The Jaxson

Jacksonville by Neighborhood => Urban Neighborhoods => Topic started by: thelakelander on January 20, 2021, 08:35:56 AM

Title: The Sugar Hill that still survives
Post by: thelakelander on January 20, 2021, 08:35:56 AM
Quote
(https://photos.moderncities.com/Cities/Jacksonville/Neighborhoods/Sugar-Hill---January-2021/i-Vrbnkjs/0/0132fc78/L/20210116_120312-L.jpg)

Largely razed as a result of mid-20th century discriminatory practices, Sugar Hill was Jim Crow era Black Jacksonville's version of middle class inner city living.


Read More: https://www.thejaxsonmag.com/article/the-sugar-hill-that-still-survives/
Title: Re: The Sugar Hill that still survives
Post by: Wacca Pilatka on January 20, 2021, 09:29:53 AM
Thanks for posting this, Lake.  We really need a new version of Jacksonville's Architectural Heritage that covers the many North/Northwest and Eastside buildings that were omitted from the original.
Title: Re: The Sugar Hill that still survives
Post by: jaxlongtimer on January 21, 2021, 12:27:51 PM
Lake, great article.  I enjoy reading the history associated with the original residents of these homes.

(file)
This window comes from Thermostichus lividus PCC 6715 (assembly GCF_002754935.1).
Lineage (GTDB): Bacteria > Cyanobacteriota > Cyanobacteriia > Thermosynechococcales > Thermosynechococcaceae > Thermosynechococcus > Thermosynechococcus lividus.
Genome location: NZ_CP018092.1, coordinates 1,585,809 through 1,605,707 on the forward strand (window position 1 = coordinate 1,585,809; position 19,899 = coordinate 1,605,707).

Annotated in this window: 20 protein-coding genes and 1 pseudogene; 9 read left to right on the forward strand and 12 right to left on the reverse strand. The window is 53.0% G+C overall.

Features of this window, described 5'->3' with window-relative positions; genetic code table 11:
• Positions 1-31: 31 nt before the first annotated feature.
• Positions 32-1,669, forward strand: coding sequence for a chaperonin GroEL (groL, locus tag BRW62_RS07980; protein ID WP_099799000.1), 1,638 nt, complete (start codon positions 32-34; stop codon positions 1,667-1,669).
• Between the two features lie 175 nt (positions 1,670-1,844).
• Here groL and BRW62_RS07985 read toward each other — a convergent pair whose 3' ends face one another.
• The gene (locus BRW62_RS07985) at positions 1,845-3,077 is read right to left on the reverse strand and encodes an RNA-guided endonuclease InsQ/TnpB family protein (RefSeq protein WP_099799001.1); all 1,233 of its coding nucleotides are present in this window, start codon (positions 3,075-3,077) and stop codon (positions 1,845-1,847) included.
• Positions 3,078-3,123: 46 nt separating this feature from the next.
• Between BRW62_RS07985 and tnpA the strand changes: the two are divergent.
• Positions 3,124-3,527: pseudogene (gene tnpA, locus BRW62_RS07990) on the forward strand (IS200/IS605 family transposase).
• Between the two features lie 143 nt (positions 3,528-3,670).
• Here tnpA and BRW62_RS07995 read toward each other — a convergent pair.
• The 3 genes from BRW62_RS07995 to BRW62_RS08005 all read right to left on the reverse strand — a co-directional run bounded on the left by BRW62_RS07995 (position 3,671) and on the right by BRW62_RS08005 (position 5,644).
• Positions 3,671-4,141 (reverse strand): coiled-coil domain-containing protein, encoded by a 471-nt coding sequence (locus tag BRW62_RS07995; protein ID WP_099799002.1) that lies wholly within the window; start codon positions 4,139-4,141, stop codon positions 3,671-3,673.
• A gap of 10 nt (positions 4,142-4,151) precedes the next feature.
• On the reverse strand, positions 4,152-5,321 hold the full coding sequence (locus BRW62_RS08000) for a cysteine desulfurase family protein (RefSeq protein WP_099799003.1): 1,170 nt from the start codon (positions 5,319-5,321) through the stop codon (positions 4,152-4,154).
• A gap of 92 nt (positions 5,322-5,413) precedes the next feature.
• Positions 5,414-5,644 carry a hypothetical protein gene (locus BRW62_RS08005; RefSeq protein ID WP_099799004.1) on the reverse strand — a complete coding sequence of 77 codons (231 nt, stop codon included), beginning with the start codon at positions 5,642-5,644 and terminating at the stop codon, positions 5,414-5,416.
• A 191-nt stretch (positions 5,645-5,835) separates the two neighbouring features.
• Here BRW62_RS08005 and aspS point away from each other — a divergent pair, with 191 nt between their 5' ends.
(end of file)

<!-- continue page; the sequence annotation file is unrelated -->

What I also find impressive is the quality and size of the homes that many of these people in front line jobs were able to possess, even with the societal obstacles they were confronted with.  It doesn't seem like many people doing these jobs today can afford the same living standards.  Did these owners participate with sweat equity in building these homes?  I imagine many living in these areas were the same skilled laborers who built the homes in the white communities so maybe they utilized such skills for their own benefit and enjoyment?  Were they able to get any type of financing?  Answers to these questions might give us more insight into their life experiences.

It's also appears the neighborhoods of the past were more mixed in terms of the economic status of their residents.  Seems, today, that neighborhoods are more homogeneous in this regard.
Title: Re: The Sugar Hill that still survives
Post by: thelakelander on January 21, 2021, 01:26:16 PM
^Yes, in the past, if you were Black you were restricted in where you could like. So the older neighborhoods in NW Jax and the Eastside are very mixed use, in terms of housing styles, housing types, commercial and industrial uses because they were areas where residents lived out their entire life cycles.